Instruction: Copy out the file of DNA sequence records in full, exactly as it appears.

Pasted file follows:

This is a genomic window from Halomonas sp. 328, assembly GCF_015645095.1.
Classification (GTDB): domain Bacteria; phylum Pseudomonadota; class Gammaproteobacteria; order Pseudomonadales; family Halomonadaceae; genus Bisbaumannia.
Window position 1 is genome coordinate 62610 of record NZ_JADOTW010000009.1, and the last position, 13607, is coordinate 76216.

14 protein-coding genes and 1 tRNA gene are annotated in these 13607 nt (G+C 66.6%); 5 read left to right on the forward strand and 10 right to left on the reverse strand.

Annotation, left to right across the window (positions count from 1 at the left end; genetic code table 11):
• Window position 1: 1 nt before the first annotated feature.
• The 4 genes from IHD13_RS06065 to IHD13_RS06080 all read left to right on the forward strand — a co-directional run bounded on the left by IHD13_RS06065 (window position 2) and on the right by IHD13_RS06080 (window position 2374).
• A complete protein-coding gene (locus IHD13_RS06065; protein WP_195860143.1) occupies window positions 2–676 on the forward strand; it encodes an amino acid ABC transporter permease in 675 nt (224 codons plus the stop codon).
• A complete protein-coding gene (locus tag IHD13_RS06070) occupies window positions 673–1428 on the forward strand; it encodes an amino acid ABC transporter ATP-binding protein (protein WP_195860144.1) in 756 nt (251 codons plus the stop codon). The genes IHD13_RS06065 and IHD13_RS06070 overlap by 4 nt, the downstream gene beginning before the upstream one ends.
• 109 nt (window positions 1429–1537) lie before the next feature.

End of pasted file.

This is a genomic window from Halomonas sp. 328, assembly GCF_015645095.1.
Classification (GTDB): domain Bacteria; phylum Pseudomonadota; class Gammaproteobacteria; order Pseudomonadales; family Halomonadaceae; genus Bisbaumannia.
Window position 1 is genome coordinate 62610 of record NZ_JADOTW010000009.1, and the last position, 13607, is coordinate 76216.

14 protein-coding genes and 1 tRNA gene are annotated in these 13607 nt (G+C 66.6%); 5 read left to right on the forward strand and 10 right to left on the reverse strand.

Annotation, left to right across the window (positions count from 1 at the left end; genetic code table 11):
• Window position 1: 1 nt before the first annotated feature.
• The 4 genes from IHD13_RS06065 to IHD13_RS06080 all read left to right on the forward strand — a co-directional run bounded on the left by IHD13_RS06065 (window position 2) and on the right by IHD13_RS06080 (window position 2374).
• A complete protein-coding gene (locus IHD13_RS06065; protein WP_195860143.1) occupies window positions 2–676 on the forward strand; it encodes an amino acid ABC transporter permease in 675 nt (224 codons plus the stop codon).
• A complete protein-coding gene (locus tag IHD13_RS06070) occupies window positions 673–1428 on the forward strand; it encodes an amino acid ABC transporter ATP-binding protein (protein WP_195860144.1) in 756 nt (251 codons plus the stop codon). The genes IHD13_RS06065 and IHD13_RS06070 overlap by 4 nt, the downstream gene beginning before the upstream one ends.
• 109 nt (window positions 1429–1537) lie before the next feature.